LONDON (Dec. 3)
Sir Oswald Mosley, whose black-shirted British Union of Fascists was involved in bitter street fighting with Jews and left wingers during the 1930s, died at his home near Paris last night at the age of 84. An admirer of Hitler and would be “fuehrer” of Britain, Mosley was detained as a security risk during World War II and afterwards lived in France.
Mosley founded his fascist movement in 1932 after 12 years as a Member of Parliament, first as a Conservative and later as a Laborite. His affinity for the Nazis who came to power in Germany a year later marked him as a menace to British democracy and a danger to British Jewry. After the war Mosley claimed he was not anti-Semitic and had fought Jews in self-defense because they wanted Britain to go to war with Germany.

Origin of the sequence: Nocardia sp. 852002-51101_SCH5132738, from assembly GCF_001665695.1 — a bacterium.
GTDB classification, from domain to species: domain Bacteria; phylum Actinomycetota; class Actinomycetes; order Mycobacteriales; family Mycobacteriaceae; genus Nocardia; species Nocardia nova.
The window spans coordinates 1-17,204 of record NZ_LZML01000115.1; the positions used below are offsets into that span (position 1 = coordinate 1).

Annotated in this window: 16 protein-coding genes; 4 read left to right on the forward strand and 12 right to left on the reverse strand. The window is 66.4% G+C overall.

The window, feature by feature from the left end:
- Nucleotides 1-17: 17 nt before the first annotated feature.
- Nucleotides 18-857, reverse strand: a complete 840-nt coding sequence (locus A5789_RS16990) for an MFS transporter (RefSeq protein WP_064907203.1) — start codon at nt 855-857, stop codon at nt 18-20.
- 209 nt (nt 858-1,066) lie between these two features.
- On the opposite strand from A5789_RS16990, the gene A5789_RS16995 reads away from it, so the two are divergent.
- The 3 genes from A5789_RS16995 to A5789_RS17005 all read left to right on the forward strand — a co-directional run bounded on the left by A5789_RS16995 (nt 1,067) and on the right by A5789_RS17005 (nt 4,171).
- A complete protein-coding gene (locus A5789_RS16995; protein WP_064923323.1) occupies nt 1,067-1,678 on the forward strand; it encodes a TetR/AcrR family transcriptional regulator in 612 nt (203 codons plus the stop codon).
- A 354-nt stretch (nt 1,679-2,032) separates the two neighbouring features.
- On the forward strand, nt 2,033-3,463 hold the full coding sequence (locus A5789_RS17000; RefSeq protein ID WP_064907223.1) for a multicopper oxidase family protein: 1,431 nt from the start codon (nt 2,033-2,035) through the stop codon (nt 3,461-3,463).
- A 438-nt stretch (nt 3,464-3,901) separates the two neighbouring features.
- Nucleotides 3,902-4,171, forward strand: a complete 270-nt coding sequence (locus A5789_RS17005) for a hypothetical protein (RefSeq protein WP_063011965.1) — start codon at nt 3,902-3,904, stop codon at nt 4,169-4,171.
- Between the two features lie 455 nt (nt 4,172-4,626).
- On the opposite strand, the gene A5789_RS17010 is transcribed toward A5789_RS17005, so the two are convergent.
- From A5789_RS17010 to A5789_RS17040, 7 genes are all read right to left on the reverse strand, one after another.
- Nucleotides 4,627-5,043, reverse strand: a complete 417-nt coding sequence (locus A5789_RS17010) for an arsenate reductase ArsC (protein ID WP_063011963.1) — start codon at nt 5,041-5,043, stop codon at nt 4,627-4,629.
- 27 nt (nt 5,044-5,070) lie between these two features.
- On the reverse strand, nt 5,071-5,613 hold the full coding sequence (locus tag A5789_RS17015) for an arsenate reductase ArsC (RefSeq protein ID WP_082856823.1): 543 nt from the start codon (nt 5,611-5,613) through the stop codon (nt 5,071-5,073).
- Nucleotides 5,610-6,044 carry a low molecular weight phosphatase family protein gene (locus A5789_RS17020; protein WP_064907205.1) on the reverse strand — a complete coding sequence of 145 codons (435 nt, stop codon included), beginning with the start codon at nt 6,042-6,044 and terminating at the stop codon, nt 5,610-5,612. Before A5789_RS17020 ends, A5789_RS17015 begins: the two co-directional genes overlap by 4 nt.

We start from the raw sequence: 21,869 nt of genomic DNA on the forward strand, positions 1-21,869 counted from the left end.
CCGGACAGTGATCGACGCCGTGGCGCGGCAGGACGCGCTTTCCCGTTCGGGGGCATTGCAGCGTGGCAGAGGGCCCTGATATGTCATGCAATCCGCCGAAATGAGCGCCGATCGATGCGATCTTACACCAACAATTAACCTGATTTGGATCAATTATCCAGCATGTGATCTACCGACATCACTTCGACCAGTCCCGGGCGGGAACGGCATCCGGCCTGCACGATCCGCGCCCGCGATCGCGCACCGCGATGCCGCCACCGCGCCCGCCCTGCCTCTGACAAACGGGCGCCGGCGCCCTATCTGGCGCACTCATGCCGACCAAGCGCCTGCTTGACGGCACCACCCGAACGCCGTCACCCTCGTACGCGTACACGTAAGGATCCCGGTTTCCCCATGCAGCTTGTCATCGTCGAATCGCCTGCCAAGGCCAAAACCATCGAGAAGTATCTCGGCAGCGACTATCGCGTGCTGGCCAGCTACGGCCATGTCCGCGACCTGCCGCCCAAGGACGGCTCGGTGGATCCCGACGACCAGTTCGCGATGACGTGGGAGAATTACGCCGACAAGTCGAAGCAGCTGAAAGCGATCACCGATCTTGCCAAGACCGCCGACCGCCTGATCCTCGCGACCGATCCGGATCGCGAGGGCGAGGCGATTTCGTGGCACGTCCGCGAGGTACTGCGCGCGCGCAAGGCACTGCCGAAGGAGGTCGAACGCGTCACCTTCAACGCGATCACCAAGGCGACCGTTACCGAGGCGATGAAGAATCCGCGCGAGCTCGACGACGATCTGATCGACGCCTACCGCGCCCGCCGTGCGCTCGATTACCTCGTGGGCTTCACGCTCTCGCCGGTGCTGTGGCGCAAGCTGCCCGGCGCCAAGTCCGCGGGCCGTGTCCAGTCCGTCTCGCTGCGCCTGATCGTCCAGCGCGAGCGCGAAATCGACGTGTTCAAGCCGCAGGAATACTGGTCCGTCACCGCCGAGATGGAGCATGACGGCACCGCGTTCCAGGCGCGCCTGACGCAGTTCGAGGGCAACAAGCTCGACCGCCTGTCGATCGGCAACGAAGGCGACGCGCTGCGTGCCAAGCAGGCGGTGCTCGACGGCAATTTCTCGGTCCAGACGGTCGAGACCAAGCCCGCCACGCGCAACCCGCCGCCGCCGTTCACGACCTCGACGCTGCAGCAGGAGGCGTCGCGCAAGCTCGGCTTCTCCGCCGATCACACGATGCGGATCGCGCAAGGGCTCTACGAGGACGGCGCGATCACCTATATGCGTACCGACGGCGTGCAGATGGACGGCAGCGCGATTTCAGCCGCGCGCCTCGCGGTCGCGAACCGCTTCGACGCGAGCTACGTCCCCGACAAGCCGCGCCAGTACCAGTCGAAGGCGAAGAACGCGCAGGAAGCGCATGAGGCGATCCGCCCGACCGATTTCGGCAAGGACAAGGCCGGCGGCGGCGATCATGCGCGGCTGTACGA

During the 1950s and 1960s, Mosley attempted to revive his Fascist Union from exile but he was displaced by a new wave of younger generation racist groups racist groups. Mosley was related by marriage to Unity Mitford who idolized Hitler and shot herself when Britain declared war on Germany in 1939.